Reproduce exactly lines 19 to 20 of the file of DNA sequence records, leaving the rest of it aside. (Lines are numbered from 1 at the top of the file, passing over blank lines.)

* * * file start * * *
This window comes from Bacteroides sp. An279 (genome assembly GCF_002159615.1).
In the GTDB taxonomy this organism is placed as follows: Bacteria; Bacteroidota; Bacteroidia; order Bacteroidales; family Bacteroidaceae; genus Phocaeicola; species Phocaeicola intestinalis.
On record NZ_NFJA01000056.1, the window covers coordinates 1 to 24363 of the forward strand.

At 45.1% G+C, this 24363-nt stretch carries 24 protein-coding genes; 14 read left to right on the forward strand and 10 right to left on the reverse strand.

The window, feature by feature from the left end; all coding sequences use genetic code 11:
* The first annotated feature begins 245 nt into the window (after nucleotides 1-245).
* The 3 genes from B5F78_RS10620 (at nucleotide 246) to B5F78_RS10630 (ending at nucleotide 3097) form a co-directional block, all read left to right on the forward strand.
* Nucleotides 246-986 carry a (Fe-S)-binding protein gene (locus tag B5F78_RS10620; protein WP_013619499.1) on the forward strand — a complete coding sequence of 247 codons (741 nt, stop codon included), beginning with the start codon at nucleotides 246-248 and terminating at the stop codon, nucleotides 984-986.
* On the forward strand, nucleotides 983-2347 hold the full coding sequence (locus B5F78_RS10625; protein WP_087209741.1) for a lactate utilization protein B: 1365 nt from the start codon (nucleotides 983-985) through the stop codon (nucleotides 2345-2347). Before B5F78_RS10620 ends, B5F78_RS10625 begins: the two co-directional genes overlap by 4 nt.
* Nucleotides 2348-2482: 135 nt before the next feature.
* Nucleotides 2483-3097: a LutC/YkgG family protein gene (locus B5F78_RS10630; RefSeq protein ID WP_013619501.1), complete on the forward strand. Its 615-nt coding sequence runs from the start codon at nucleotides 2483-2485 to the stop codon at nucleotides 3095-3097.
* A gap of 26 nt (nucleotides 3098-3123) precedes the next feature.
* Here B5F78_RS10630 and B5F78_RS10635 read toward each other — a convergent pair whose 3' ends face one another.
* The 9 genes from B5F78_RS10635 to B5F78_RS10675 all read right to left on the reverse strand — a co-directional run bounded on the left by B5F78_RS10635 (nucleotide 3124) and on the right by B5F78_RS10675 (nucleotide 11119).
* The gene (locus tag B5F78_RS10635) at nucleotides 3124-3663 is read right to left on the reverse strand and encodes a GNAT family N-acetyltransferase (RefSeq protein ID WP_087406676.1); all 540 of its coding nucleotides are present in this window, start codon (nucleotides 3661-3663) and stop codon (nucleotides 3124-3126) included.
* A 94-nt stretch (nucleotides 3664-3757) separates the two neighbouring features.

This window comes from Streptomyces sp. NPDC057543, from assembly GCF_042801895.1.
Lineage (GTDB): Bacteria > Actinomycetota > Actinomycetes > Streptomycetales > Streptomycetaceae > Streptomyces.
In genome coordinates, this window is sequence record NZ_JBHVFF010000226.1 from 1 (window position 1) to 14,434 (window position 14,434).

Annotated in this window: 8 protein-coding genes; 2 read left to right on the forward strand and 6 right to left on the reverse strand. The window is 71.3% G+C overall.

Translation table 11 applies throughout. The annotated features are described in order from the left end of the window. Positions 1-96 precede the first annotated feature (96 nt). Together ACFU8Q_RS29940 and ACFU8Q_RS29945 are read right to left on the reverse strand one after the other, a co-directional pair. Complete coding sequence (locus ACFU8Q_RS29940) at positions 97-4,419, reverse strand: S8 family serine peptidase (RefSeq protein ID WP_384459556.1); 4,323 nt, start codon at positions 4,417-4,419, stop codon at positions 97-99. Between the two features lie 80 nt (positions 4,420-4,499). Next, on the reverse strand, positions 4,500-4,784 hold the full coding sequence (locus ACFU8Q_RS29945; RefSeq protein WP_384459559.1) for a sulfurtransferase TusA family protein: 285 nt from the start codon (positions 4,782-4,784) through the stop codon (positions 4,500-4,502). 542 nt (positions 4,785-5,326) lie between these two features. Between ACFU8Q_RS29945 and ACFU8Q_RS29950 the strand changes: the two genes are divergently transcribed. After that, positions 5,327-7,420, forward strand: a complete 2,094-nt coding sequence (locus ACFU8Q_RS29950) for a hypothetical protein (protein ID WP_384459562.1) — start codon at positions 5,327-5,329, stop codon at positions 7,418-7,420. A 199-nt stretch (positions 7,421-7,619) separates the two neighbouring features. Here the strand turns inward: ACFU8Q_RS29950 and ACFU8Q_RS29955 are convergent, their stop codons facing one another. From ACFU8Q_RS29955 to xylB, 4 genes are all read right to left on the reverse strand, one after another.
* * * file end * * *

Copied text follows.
In genome coordinates, this window is sequence record NZ_JBHVFF010000226.1 from 1 (window position 1) to 14,434 (window position 14,434).

Annotated in this window: 8 protein-coding genes; 2 read left to right on the forward strand and 6 right to left on the reverse strand. The window is 71.3% G+C overall.